How No. 1 South Carolina looks to stay on guard as rigor of NCAA Tournament ramps up
South Carolina women’s basketball was a 49.5-point favorite against Norfolk State for the first round of the NCAA Tournament. But the Spartans came to Columbia with no intention of rolling over to the defending champions.
USC shot just 40.7% from the field in the first half in its March Madness opener before ultimately correcting its errors.
“I think we won the game with our talent,” head coach Dawn Staley said.
The defense of Norfolk State contributed to South Carolina’s early struggles on Friday, as 10 of USC’s 12 turnovers came from steals. Still, the performance was surprising from a team with USC’s championship pedigree, as the Gamecocks were facing a Spartans team — with just three players taller than 6-foot — at home, even with the 72-40 win.
And the intensity that the Spartans’ brought may serve as an indication for what teams will bring to South Carolina for the rest of the tournament.
“I don’t think we take any team lightly, but in our head, maybe we were kind of looking forward a little bit too much,” senior forward Laeticia Amihere said about Friday’s game. “So just making sure we’re taking it minute by minute, we’re not looking too far ahead and we’re just making sure that we get the job done.”
Opponents that South Carolina could face down the road will get progressively more talented, and more will be on the line after each round.
The Greenville 1 region still has teams like Maryland, Notre Dame and UCLA remaining. The Gamecocks have already faced the Terrapins and Bruins, as well as Mississippi State — which has made its way to the second round as a No. 11 seed.
“Each game is gonna get harder and harder,” senior guard Zia Cooke said. “But at the same time, even the games that might not seem as hard are the ones that we really, really have to execute in. So just having a mindset of knowing that it doesn’t get easier. And the only way we can advance is by playing South Carolina’s best basketball.”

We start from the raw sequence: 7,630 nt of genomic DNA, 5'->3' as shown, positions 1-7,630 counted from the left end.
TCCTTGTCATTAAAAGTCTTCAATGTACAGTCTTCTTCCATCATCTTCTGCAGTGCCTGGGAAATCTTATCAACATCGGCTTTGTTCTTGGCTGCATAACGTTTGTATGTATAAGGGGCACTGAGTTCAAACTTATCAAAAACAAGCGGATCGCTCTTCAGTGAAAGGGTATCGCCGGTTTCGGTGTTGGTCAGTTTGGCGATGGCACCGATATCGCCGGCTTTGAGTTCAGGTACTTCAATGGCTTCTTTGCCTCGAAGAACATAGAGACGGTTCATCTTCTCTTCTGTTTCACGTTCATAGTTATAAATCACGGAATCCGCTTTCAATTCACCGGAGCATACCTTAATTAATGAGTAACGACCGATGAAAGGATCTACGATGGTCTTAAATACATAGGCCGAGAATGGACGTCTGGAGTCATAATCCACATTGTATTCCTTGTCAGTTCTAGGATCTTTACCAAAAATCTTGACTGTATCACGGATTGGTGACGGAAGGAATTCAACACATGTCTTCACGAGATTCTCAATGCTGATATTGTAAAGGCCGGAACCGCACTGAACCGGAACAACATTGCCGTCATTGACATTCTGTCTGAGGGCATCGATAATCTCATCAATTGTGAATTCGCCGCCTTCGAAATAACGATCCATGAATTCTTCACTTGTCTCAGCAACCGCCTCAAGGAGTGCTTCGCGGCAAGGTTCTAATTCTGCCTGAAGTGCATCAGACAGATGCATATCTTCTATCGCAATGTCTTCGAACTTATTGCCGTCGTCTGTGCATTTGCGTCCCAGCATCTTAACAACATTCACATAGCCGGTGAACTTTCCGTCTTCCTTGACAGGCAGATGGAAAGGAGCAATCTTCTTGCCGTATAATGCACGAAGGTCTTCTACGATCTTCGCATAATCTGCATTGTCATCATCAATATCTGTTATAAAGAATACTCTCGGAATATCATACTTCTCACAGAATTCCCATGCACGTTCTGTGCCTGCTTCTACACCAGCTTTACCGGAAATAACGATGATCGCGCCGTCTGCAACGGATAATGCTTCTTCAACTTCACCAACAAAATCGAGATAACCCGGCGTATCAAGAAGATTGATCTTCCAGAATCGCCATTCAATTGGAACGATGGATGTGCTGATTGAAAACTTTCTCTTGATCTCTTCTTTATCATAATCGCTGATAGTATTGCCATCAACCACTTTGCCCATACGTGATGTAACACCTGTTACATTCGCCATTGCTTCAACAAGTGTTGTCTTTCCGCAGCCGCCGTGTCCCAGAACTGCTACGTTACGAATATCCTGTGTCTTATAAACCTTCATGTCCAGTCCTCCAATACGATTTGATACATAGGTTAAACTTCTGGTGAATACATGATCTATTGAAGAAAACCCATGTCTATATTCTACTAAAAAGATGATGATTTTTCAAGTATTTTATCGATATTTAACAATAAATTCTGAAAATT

USC is in pursuit of its first repeat title in program history, which would also make it the first team since UConn to go back-to-back.
The Gamecocks have been consistent with their message to take the season game by game, which earned them the No. 1 overall seed and an undefeated record.
But those factors continually add to teams’ desire to beat them.
“Every game, we just have to level up,” senior guard Olivia Thompson said. “We just have to understand our weaknesses, understand that we’ve got to bring that intensity every single game, no matter who our opponent is.”
South Carolina achieved its 33-0 record by defeating teams with different styles of play outside of the SEC.
It also managed to find contributions from an assortment of different players in those games, like Thompson and Bree Hall’s 3-pointers against Stanford, Brea Beal’s defense against South Dakota State, Kierra Fletcher’s shot-making against UCLA and Kamilla Cardoso’s 11-point second quarter against UConn.
South Carolina’s gotten out to slow starts in the first half of road games, particularly against opponents higher up in the NET rankings. This will be more of a factor as the team gets to neutral-site games.
The Gamecocks will face a South Florida team on Sunday that spent time this season in The Associated Press Top 25 and overcame an 11-point second-half deficit to defeat Marquette in Colonial Life Arena.
“We just have to make sure we throw the first punch,” freshman forward Ashlyn Watkins said. “We can’t let them come back like Marquette did.”
USC had the opportunity to regroup and prepare for the Bulls after the last game. It hasn’t strung together two consecutive poor performances this season, and still has its All-American performers to lean on.
But regardless of seeding and rankings, South Carolina will have to play like the nation’s No. 1 team in each of its remaining games.
“It’s definitely just keeping it one game at a time, not overlooking anyone,” Fletcher said. “Stay in the moment, stay poised and just rely on the experience that we have on this team.”